Every year in the U.S., almost a half million people are injured or killed in traffic accidents attributed to the combination of texting and driving. The statistics are shocking, especially in view of the fact that this danger could be completely avoided. In 2013, according to statistics compiled by the Department of Transportation, 3,154 people died and another 424,000 were injured in motor vehicle crashes caused by drivers who were distracted because they were texting or using cell phones.
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The Basic Problem – Texting & Driving
The United States has the unwanted lead in this problem, far exceeding similar accidents in other countries around the world. An astounding 69% of drivers (aged 18-64) in the U.S. admitted to using their cell phone while driving during the previous month. Compare this to a European low of 29% in the United Kingdom or 59% in Portugal. Our country takes the lead in other potential distractions also, including reading or sending text messages or email messages, at 31% U.S. vs. 15% in Spain.
Text messaging has become an integral part of life for most people in the U.S. In 2013, over 153 billion text messages were transmitted in this country, including Puerto Rico, the Territories and Guam. Young drivers, under age 20, not only are avid text message users, they make up 27 percent of the drivers in fatal crashes that were attributed to distracted driving. During daylight hours, about 660,000 drivers are using their cell phones or manipulating other electronic devices every moment. This activity increases the risks of becoming involved in an accident by three times over normal risk probability.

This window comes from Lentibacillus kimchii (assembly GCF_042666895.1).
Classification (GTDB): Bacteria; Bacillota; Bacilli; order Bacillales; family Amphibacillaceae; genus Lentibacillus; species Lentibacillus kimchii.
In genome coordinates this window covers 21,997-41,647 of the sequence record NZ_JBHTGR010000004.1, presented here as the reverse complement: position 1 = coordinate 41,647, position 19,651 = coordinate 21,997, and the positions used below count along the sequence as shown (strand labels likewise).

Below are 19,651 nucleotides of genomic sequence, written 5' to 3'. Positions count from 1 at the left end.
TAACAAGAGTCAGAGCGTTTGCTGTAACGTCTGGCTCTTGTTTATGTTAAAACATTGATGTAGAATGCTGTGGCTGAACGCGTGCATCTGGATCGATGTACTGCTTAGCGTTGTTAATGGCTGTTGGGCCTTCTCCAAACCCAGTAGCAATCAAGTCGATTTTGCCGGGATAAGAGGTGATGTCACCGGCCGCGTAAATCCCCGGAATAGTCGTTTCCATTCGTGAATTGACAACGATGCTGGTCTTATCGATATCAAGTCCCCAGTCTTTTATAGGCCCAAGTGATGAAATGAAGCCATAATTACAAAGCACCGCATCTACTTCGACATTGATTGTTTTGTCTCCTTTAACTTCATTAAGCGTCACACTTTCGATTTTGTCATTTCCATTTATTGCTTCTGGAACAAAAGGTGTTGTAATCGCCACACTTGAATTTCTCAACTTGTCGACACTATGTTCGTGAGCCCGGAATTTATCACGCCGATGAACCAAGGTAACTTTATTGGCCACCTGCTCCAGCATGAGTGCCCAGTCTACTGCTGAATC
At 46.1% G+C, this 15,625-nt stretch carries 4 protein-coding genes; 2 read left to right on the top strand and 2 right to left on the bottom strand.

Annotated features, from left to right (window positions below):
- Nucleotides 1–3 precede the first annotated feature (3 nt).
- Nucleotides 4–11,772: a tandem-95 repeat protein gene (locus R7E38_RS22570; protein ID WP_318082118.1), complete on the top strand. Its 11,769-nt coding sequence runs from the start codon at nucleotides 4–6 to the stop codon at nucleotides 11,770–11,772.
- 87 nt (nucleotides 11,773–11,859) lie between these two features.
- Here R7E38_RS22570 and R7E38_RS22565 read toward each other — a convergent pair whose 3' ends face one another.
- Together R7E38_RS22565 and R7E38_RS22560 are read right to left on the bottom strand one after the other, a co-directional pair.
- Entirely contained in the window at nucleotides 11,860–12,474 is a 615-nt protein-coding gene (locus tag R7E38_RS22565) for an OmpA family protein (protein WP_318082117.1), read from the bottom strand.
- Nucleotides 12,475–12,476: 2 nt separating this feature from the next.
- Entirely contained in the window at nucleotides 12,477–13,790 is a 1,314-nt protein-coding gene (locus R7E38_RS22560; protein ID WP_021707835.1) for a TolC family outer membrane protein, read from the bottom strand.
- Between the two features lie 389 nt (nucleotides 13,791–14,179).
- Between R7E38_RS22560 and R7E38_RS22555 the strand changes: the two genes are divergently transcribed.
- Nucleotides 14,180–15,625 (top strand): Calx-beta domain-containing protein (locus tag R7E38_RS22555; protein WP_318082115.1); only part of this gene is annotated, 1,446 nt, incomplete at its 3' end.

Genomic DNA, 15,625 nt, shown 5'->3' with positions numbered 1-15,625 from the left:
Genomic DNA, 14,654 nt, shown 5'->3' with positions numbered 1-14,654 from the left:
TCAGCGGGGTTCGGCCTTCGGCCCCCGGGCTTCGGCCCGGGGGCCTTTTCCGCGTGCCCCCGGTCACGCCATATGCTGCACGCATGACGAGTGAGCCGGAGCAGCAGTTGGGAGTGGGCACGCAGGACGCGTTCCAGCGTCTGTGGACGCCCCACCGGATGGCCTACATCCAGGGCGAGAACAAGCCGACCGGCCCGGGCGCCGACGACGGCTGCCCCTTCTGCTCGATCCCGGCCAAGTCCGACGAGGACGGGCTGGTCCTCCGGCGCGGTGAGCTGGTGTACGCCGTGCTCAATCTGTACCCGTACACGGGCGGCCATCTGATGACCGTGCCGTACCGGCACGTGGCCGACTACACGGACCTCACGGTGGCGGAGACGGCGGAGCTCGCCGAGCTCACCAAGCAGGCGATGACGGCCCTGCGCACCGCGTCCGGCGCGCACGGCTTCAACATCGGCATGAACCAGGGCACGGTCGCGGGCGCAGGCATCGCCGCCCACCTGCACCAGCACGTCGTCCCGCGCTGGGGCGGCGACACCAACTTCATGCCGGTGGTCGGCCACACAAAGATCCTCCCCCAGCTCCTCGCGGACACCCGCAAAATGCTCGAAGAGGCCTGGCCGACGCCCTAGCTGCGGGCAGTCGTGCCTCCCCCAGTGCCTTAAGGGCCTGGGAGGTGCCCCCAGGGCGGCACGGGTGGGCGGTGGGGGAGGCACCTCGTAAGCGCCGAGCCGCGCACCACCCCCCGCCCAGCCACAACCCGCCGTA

Why Texting is So Risky
Texting can make vehicle accidents 23 times more likely to happen. Distractions from texting outweigh distractibility from other activities, such as talking with a passenger, adjusting the sound system or talking on a cell phone. Texting, by its very nature, involves at least three separate physical/mental actions, all of which take attention away from the road ahead and potential driving hazards.
- Visual – instead of watching the road ahead, your eyes are looking for a message, lights or other signals inside the car.
- Manual – to operate various controls, your hand or hands must be taken off the wheel while the vehicle is in motion.
- Cognitive –your mind is no longer on your driving but on manipulation of these other devices and understanding the messages and communicating to others.